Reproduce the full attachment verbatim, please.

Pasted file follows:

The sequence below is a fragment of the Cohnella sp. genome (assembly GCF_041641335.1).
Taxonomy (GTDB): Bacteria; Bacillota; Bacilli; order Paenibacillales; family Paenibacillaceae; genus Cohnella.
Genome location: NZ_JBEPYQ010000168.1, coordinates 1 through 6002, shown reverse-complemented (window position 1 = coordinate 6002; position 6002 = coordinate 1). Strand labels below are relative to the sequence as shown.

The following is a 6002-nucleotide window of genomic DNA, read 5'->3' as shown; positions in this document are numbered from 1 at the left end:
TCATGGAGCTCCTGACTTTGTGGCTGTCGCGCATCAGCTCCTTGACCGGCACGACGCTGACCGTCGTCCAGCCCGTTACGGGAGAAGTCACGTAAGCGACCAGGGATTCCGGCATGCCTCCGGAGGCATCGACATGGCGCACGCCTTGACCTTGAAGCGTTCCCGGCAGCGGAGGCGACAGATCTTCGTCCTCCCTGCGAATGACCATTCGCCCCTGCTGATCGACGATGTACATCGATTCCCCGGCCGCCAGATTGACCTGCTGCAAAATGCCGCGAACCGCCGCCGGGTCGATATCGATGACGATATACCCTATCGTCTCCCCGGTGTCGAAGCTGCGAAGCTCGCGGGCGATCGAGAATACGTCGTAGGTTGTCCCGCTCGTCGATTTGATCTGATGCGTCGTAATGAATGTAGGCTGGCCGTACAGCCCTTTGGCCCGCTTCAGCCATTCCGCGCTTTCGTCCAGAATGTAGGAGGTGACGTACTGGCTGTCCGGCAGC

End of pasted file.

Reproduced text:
The sequence below is a fragment of the Cohnella sp. genome (assembly GCF_041641335.1).
Taxonomy (GTDB): Bacteria; Bacillota; Bacilli; order Paenibacillales; family Paenibacillaceae; genus Cohnella.
Genome location: NZ_JBEPYQ010000168.1, coordinates 1 through 6002, shown reverse-complemented (window position 1 = coordinate 6002; position 6002 = coordinate 1). Strand labels below are relative to the sequence as shown.

The following is a 6002-nucleotide window of genomic DNA, read 5'->3' as shown; positions in this document are numbered from 1 at the left end:
TCATGGAGCTCCTGACTTTGTGGCTGTCGCGCATCAGCTCCTTGACCGGCACGACGCTGACCGTCGTCCAGCCCGTTACGGGAGAAGTCACGTAAGCGACCAGGGATTCCGGCATGCCTCCGGAGGCATCGACATGGCGCACGCCTTGACCTTGAAGCGTTCCCGGCAGCGGAGGCGACAGATCTTCGTCCTCCCTGCGAATGACCATTCGCCCCTGCTGATCGACGATGTACATCGATTCCCCGGCCGCCAGATTGACCTGCTGCAAAATGCCGCGAACCGCCGCCGGGTCGATATCGATGACGATATACCCTATCGTCTCCCCGGTGTCGAAGCTGCGAAGCTCGCGGGCGATCGAGAATACGTCGTAGGTTGTCCCGCTCGTCGATTTGATCTGATGCGTCGTAATGAATGTAGGCTGGCCGTACAGCCCTTTGGCCCGCTTCAGCCATTCCGCGCTTTCGTCCAGAATGTAGGAGGTGACGTACTGGCTGTCCGGCAGC